BY NAYABA ARINDE | 4/12/2011, 4:45 p.m.
"Closing schools is not the answer: Fixing them is," said Council Member Robert Jackson at a hearing where Mayor Michael Bloomberg, Schools Chancellor Cathie Black and the Panel for Educational Policy voted to close down another 13 schools.
"You're taking away our stability," a young man implored at the mic at Brooklyn Technical High School last Thursday during the public hearing and Panel for Educational Policy vote.
"Schools belong to the people; they don't belong to you," said a member of the very well organized Urban Youth Collaborative.
"We spent billions to bail out the financial industry. Let's bail out the schools," said Councilwoman Rosie Mendez
State Sen. Tony Avella declared, "What you see now, or what you saw on Tuesday, is just the beginning. If it takes a revolution in this city, we are going to take back our schools."
"We are going to introduce legislation this week to hold a one-year moratorium prohibiting the DOE from initiating any school closures," State Assemblyman Hakeem Jeffries told the AmNews. "As a result of what the DOE has done in the last two years, many members of the Legislature think they've gotten out of control. Our schools need a turnaround strategy, not a shut down strategy."
There was an endless stream of parents, students, activists and politicians who stepped up to say their piece.
Following a UFT rally outside Brooklyn Tech in Downtown Brooklyn, union head Mike Mulgrew slammed the panel as "illegitimate."
Councilman Jumaane Williams assailed the 13-member Panel for Educational Policy, with its eight mayoral appointees. "You're not even getting paid--I'd hate to see what you'd do for $10!"
"The revolution that's going on in the streets of Egypt is erupting right here in the streets of Brooklyn in response to a dictatorial decision by the Bloomberg administration to close schools and co-locate charter schools without any public input," said Councilwoman Leticia James.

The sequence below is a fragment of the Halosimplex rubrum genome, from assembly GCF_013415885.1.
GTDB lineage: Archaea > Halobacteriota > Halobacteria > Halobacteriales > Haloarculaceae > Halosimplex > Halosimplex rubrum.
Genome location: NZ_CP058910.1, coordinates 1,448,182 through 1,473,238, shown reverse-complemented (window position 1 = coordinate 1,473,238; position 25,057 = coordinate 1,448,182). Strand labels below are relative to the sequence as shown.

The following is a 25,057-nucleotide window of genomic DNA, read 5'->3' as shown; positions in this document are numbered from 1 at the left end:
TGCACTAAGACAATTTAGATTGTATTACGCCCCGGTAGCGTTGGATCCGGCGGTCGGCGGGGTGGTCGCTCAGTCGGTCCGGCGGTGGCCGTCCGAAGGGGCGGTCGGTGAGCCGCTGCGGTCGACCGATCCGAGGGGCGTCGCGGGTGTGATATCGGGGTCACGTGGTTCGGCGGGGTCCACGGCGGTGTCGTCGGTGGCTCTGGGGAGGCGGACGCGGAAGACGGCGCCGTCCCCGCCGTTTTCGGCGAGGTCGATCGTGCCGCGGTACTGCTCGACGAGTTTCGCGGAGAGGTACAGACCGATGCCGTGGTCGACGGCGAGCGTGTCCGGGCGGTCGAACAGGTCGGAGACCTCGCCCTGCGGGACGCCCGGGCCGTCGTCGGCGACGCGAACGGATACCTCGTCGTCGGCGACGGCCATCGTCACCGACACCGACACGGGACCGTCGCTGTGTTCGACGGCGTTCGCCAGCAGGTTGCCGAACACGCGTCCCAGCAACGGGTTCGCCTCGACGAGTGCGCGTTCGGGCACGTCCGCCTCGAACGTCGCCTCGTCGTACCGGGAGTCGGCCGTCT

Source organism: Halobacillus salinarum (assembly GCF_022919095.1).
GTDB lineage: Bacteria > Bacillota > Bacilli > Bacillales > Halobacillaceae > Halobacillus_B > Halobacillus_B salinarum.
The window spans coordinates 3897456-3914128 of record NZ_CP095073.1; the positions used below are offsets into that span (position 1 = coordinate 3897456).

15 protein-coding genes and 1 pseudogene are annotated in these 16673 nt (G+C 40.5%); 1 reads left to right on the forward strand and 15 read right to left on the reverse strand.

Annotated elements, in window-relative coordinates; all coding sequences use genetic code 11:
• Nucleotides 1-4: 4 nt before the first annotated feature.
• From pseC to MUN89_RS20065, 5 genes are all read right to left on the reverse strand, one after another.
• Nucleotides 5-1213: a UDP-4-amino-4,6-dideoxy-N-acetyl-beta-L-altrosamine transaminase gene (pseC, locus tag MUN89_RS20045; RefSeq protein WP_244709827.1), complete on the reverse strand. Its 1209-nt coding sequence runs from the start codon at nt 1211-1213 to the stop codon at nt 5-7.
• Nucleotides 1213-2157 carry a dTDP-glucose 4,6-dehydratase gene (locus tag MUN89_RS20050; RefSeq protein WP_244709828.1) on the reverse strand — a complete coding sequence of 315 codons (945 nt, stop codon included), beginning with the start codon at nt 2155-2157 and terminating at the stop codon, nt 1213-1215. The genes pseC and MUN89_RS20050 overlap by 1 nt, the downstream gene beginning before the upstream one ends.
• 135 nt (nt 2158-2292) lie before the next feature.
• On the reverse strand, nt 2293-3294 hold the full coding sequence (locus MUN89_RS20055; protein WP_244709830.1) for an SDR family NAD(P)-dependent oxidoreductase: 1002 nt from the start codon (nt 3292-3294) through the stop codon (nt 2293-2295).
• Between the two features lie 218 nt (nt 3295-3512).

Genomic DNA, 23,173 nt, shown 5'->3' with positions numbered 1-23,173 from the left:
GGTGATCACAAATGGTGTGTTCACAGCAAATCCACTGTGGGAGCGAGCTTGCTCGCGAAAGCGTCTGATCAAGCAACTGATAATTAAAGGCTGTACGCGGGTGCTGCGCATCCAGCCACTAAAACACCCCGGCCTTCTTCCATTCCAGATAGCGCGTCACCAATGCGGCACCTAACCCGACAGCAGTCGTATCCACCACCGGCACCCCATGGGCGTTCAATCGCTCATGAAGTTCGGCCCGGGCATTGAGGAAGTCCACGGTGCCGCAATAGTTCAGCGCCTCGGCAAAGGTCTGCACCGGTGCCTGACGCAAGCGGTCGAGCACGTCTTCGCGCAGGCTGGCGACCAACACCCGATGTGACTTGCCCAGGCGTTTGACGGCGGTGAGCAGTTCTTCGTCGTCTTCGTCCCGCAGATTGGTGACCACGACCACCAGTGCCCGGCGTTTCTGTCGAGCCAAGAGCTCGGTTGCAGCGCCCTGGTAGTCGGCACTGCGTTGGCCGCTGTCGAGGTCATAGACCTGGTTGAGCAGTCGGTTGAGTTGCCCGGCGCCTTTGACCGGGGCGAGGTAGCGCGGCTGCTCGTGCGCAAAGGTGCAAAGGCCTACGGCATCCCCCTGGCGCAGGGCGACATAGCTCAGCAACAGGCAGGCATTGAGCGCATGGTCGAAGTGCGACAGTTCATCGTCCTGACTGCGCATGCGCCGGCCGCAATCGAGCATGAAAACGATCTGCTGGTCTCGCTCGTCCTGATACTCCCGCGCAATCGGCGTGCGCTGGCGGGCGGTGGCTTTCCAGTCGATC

Black had to endure a voracious reception of anger and defiance. Hundreds of sign-wielding students yelled at Black and the panel such slogans as "Cathie Black is whack" and "Cathie Black must go."
The mayor's office did not respond to Amsterdam News requests for comment. Likewise, the DOE has ignored several requests for an interview or even direct comment from Black.
In a statement last Friday, Bloomberg said, "When you're yelling at a meeting like they had last night, you're yelling at the teachers. You're dissing them, you're dissing the principals, you're dissing the school safety officers, you're dissing the custodians, you're dissing the taxpayers paying for it."
"In his comments, the mayor criticized parents and said, 'This is not democracy.' It surely is not," said Leonie Haimson, executive director of Class Size Matters. "It is Bloomberg who has shown profound disrespect to parents and our priorities. Vocal protest is the only method we have left to express our anger at the abusive and illegitimate system that exists now, in which the mayor continues to undermine the quality of our children's schools, and we are powerless to stop it."